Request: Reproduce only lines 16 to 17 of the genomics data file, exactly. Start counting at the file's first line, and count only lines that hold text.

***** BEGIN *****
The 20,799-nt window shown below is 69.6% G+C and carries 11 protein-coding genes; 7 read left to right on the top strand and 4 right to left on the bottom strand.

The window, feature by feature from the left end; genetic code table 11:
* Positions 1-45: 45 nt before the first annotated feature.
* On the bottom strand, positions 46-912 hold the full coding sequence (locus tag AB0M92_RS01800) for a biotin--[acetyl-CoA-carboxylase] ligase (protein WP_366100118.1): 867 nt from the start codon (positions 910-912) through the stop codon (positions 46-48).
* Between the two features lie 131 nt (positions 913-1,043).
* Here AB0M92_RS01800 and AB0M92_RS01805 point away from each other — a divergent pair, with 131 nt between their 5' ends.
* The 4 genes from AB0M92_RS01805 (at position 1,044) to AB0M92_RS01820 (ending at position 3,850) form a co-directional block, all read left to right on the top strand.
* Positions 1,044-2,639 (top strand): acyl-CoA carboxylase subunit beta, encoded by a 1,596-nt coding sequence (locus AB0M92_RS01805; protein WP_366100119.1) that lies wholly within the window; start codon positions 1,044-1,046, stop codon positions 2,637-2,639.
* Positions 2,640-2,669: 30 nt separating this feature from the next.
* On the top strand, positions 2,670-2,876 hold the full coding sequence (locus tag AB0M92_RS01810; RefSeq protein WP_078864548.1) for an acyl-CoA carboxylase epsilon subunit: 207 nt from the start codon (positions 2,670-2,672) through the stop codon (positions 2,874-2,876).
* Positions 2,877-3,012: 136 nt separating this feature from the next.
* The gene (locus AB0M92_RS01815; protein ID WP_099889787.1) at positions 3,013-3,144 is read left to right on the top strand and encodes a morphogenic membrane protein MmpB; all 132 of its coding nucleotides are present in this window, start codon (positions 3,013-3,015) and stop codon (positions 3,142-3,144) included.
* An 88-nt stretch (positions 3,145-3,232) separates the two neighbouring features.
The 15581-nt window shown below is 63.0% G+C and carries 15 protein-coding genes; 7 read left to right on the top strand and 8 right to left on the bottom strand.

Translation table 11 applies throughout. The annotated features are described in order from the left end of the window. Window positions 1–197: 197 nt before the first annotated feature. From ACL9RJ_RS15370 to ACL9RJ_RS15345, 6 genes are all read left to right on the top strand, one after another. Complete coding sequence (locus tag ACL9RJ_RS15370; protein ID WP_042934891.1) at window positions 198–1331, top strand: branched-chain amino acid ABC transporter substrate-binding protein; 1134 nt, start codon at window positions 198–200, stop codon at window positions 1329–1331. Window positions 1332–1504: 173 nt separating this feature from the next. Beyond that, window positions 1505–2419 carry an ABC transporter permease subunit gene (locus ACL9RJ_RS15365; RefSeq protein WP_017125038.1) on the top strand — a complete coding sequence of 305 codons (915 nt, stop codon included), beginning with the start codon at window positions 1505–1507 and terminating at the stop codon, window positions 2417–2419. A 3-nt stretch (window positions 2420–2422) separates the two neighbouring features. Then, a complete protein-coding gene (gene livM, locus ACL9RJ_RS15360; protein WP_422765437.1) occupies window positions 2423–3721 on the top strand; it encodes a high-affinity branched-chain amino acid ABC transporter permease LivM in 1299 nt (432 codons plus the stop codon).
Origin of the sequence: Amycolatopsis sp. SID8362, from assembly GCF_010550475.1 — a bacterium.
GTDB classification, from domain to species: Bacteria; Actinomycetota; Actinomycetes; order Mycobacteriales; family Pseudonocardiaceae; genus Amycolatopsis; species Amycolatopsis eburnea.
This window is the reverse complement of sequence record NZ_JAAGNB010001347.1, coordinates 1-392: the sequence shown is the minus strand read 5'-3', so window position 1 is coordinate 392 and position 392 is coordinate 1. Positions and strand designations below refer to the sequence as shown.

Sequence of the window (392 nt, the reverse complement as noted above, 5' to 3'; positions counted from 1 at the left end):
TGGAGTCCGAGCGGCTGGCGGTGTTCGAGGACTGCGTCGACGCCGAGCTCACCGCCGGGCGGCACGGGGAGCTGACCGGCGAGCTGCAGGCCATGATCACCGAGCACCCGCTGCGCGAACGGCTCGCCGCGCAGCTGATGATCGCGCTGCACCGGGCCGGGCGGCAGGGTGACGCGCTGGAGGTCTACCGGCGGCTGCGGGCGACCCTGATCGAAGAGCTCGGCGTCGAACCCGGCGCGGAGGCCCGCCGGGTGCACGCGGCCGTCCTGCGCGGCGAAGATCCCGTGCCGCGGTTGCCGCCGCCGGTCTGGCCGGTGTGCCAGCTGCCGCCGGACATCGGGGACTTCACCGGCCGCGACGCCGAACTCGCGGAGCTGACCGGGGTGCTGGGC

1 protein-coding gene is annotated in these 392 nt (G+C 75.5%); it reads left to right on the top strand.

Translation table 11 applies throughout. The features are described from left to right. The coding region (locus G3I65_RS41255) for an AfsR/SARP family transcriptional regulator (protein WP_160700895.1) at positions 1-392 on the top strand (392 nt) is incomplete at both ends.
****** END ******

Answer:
Origin of the sequence: Amycolatopsis sp. SID8362, from assembly GCF_010550475.1 — a bacterium.
GTDB classification, from domain to species: Bacteria; Actinomycetota; Actinomycetes; order Mycobacteriales; family Pseudonocardiaceae; genus Amycolatopsis; species Amycolatopsis eburnea.